Breaking: 2nd Person of Interest IDENTIFIED by Authorities In Las Vegas Massacre


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After nearly four months of investigating the October 1 massacre of dozens of concertgoers in Las Vegas, officials have made a surprise announcement of the name of a suspect not previously reported.

According to a 300-page report released by the Las Vegas Metropolitan Police Department this month, a new name has been added alongside murder suspect Stephen Paddock. The release of the document on Tuesday notes, “Until the investigation can rule otherwise, Marilou Danley and Douglas Haig have become persons of interest who may have conspired with Stephen Paddock to commit Murder with a Deadly Weapon,” Breaking911.com reported.

Marilou Danley is the killer’s girlfriend and has been reported before as a “person of interest.” But this is the first that the name Douglas Haig has been seen in official documents.

Officials were still acting cagy about the new suspect, though. On Tuesday, when reached by phone by the Las Vegas Review-Journal, the department was not very forthcoming:

When contacted by phone Tuesday about the newly released name, Clark County Sheriff Joe Lombardo said only, “If you’ve got it, publish it.” He said he could not comment on a federal case.

The FBI also refused to make any additional statements about the new suspect. Haig has not issued any statement and could not be found since the issue of the report containing his name.

The new documentary evidence of a possible accomplice besides the girlfriend comports to rumors that officials had another person in mind for the crime.

As to Danley’s connection to the crime, it was revealed that her fingerprints were found on some of the bullet casings left in the hotel room after Paddock was killed. Some of the casings were from bullets fired from the room at the Mandalay Bay Hotel and Casino at concertgoers in Las Vegas on Oct. 1, killing 58 and wounding over 500 others.

Danley insists that the only reason her fingerprints were on the rounds is because she sometimes helped Paddock load and fire his firearms as he practiced or played with them. She continues to insist she played no part in the mass murder.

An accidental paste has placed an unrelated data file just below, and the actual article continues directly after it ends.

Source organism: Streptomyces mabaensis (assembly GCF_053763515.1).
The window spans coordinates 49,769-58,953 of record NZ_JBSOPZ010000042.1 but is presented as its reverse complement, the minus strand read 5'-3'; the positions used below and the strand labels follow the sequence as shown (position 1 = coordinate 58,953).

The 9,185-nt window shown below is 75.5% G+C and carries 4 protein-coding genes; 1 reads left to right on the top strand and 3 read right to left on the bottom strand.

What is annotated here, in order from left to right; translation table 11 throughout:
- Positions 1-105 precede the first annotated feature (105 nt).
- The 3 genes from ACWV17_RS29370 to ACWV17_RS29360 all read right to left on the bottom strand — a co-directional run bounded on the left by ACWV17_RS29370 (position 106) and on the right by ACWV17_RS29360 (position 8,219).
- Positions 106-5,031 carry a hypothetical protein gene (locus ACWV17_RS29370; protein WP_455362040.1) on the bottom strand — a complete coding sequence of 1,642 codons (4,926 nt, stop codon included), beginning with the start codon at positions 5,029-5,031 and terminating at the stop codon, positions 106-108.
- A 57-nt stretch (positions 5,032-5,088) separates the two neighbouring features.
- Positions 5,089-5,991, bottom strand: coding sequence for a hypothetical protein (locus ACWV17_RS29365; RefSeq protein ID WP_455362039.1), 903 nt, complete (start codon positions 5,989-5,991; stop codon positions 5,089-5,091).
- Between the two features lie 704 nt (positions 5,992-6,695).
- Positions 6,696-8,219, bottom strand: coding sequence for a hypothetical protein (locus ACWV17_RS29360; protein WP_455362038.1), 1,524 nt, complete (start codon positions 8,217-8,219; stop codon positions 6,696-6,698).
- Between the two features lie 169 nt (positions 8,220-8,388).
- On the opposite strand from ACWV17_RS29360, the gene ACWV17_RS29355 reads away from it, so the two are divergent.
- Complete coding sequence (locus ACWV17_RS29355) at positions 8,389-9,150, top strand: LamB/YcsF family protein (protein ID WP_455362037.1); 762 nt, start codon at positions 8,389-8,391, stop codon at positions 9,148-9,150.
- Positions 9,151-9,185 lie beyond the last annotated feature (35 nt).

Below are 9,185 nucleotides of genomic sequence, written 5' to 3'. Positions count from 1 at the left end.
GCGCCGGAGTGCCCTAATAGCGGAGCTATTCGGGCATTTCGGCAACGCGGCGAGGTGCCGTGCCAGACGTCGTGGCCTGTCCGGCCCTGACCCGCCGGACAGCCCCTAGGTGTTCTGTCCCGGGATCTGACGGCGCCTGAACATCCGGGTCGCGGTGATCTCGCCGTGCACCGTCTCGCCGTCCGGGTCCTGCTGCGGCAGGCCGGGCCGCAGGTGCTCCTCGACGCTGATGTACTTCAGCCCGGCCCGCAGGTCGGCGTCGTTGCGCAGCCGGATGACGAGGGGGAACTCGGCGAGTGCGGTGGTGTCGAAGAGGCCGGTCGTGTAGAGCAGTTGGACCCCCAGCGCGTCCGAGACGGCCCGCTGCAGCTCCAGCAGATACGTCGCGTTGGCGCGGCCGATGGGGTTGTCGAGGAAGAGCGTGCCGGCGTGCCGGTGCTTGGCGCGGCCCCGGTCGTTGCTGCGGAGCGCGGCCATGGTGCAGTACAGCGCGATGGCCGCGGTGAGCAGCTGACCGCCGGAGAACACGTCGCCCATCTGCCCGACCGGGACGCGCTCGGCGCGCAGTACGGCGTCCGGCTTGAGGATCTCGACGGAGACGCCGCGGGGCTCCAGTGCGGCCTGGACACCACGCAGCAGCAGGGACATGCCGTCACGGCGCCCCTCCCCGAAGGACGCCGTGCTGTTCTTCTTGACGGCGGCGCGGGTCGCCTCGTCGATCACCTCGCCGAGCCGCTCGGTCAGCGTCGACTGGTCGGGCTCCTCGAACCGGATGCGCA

“The facts about Danley were among the details revealed when a U.S. District Court judge in Las Vegas unsealed more than 300 pages of search warrants and affidavits at the request of several media outlets, including the Los Angeles Times. The request was unopposed by prosecutors,” The Los Angeles Times reported early this month.

Other details released concerned records of Paddock’s purchases of firearms and related equipment, and details about the type of firearms he owned.

But along with these more boring tidbits was something that could lead to an expanded probe. Several emails were released that either show Paddock talking to himself from two different email addresses, or shows that he was communicating an accomplice.

The warrants released Friday also produced a puzzling email exchange that Paddock appeared to have with himself.

One instance where investigators identified two email account attached to him — [email protected] and [email protected] — an exchange began with “Try an ar before u buy. We have a huge selection. Located in the Las Vegas area.”

Later that day, an email was received back from [email protected] that read “we have a wide variety of optics and ammunition to try.”

Then Paddock sent an email to [email protected] that read: “for a thrill try out bumpfire ARs with 100 round magazine.”

In the affidavit, investigators said they believed the communications may have been related to the eventual attack. Authorities have said Paddock used a “bump stock,” a device that can make semiautomatic guns mimic the rapid fire of automatic weapons.

Still, the FBI seems to be very confused by the emails.

“Investigators have been unable to figure out why Stephen Paddock would be exchanging messages related to weapons that were utilized in the attack between two of his email accounts. Conversely, if the Target Account was not controlled by Stephen Paddock, investigators need to determine who was communicating with him about weapons that were used in the attack,” the warrant says.

Finally, the document dump shows that the killer had three cell phones in his Mandalay Bay room. Two were not password locked. Neither contained any helpful information, though. The third was password protected and investigators have not been able to unlock it.

[Note: This post was written by Warner Todd Huston]

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